Right to Rent was introduced in England as part of the Immigration Act 2014—the centrepiece of Theresa May’s “hostile environment”.
The High Court ruling means the Tories will not be able to roll out the scheme to the rest of Britain or Northern Ireland.
This underlines the need for a mass movement against racism and the importance of marching in London, Glasgow and Cardiff next Saturday.
Social media ban and legal threat for Robinson
Nazi Tommy Robinson is having a bad week.
Lawyers acting for a Syrian school student served Robinson with a letter informing him of their intention to sue for defamation.
A video last December showed the student, Jamal, being grabbed by the throat by another pupil.
The pupil had shared posts by Robinson and Britain First on Facebook.
Robinson claimed that Jamal had attacked other children and that “lots of Muslim gangs are beating up white English kids”. He was later forced to admit spreading “fake news”. But Robinson won’t be able to take to Facebook and Instagram any more as they deleted his accounts last week.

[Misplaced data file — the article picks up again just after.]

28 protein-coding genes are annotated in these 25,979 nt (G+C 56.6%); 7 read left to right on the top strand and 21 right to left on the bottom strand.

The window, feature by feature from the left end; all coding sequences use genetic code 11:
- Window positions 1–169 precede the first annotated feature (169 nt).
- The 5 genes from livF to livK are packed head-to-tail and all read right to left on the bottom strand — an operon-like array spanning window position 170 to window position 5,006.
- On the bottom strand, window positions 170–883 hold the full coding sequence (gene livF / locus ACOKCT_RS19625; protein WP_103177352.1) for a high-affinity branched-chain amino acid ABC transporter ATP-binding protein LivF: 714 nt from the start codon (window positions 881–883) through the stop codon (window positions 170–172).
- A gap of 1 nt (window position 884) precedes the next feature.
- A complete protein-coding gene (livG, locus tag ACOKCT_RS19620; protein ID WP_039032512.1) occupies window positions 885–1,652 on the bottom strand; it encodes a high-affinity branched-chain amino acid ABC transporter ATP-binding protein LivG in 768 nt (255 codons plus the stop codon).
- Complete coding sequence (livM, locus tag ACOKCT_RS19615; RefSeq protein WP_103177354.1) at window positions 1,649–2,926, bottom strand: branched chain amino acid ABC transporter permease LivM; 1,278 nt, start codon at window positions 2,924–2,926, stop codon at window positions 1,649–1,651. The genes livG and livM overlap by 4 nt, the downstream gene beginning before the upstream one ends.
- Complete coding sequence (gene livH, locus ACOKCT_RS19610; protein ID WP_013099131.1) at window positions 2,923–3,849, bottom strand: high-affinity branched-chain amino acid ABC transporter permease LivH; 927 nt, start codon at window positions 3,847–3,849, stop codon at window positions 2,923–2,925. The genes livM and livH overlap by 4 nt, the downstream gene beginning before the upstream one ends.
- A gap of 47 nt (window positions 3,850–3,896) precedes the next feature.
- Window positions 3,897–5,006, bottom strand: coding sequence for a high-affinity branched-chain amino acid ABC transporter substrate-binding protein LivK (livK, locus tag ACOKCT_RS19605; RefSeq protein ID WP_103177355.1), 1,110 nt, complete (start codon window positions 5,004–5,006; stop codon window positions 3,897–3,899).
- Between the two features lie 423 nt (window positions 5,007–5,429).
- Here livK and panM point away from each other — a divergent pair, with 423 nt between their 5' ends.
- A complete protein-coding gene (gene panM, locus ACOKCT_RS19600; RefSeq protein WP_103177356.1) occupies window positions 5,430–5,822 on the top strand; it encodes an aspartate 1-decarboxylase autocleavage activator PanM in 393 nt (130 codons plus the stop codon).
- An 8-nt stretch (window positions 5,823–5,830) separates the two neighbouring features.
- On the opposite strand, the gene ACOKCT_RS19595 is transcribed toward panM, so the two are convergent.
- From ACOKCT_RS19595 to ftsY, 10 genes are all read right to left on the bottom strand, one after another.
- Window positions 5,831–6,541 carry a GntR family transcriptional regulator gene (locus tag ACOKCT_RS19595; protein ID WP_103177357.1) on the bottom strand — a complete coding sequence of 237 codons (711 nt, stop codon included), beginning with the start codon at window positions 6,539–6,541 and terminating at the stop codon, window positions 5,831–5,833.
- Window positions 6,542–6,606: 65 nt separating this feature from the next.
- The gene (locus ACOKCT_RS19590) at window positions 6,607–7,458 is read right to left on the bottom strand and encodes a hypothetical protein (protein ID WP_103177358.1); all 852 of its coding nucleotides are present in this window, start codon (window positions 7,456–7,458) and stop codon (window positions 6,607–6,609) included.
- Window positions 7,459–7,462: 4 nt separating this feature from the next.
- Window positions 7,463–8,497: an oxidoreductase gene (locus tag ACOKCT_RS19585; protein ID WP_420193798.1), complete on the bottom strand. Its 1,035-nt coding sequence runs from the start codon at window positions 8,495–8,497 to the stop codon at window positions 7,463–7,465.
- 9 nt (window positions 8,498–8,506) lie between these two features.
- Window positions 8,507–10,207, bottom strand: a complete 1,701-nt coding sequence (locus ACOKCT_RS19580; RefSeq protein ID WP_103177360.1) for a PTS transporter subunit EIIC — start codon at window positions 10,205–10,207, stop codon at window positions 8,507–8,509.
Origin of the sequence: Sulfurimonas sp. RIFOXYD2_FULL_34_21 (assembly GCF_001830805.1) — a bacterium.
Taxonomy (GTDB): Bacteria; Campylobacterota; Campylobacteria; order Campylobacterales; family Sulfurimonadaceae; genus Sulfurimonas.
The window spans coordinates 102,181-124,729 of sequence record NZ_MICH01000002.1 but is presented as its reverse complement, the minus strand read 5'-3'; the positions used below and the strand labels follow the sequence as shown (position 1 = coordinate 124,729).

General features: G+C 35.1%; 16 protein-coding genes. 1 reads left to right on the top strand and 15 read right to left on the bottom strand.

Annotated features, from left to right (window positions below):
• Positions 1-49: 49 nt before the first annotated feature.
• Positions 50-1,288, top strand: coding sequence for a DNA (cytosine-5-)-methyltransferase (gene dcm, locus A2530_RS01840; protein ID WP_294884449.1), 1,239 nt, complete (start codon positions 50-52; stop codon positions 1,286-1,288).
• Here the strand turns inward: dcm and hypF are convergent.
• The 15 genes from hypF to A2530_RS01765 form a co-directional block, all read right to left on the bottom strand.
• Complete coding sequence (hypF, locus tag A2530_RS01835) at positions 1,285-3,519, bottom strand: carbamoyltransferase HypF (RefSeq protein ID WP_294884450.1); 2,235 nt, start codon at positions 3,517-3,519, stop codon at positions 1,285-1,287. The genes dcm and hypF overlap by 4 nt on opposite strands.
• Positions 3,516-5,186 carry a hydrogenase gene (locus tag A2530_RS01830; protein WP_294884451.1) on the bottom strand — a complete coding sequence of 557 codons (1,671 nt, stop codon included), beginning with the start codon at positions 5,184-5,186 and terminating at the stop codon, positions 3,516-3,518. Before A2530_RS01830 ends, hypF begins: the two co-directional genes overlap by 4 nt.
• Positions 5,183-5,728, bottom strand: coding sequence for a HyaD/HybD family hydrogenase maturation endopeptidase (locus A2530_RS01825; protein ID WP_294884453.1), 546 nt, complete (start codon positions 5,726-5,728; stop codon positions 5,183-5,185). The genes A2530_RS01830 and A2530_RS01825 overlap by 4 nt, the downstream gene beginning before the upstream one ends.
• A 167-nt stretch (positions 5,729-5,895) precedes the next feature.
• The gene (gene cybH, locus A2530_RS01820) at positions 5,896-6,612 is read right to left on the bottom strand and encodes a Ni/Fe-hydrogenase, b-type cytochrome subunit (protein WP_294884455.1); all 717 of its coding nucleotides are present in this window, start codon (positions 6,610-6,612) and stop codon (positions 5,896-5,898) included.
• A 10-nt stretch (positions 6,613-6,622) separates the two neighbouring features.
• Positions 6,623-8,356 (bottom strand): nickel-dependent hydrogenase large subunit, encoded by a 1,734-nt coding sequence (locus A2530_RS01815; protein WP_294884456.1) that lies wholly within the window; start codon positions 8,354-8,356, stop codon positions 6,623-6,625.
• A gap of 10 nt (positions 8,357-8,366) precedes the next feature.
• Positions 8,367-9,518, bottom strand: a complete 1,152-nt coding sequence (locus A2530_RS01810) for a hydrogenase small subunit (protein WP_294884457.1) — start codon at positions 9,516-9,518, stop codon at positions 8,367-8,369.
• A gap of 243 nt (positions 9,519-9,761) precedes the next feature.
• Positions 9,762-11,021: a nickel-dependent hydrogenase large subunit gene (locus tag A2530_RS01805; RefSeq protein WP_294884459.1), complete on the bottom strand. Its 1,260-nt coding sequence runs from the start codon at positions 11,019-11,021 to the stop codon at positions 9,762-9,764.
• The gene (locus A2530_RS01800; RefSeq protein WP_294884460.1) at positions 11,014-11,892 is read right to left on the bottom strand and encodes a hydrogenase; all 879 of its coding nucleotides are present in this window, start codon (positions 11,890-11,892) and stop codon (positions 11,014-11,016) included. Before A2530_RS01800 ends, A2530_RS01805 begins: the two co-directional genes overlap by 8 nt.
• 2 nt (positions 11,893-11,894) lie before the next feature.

Facebook said Robinson had posted “material that uses dehumanising language and calls for violence targeted at Muslims”.
Robinson said on YouTube last week that he was “looking at the possibility of a massive demonstration in London against censorship”. He has mobilised thousands on that basis before.
Anti-fascists must oppose Robinson and his supporters on the streets.
BBC axe far right Dankula
Anti-racists have forced BBC Scotland to axe far right Mark Meechan from an upcoming programme.
Meechan was fined £800 for teaching his dog (right) to do a Nazi “sieg heil” salute whenever he said, “Gas the Jews” or, “Heil Hitler”.
Meechan is better known by his alt right online persona Count Dankula.
BBC Scotland had planned to feature Meechan as part of a series of programmes. But it backed off.
Unite Against Fascism Scotland said, “Only the public outrage denied this platform.
“It prevented the unnecessary, unforgivable distress that this would have caused to ageing Holocaust survivors and their families.”
Hundreds join rallies to build support for national anti-racist demonstrations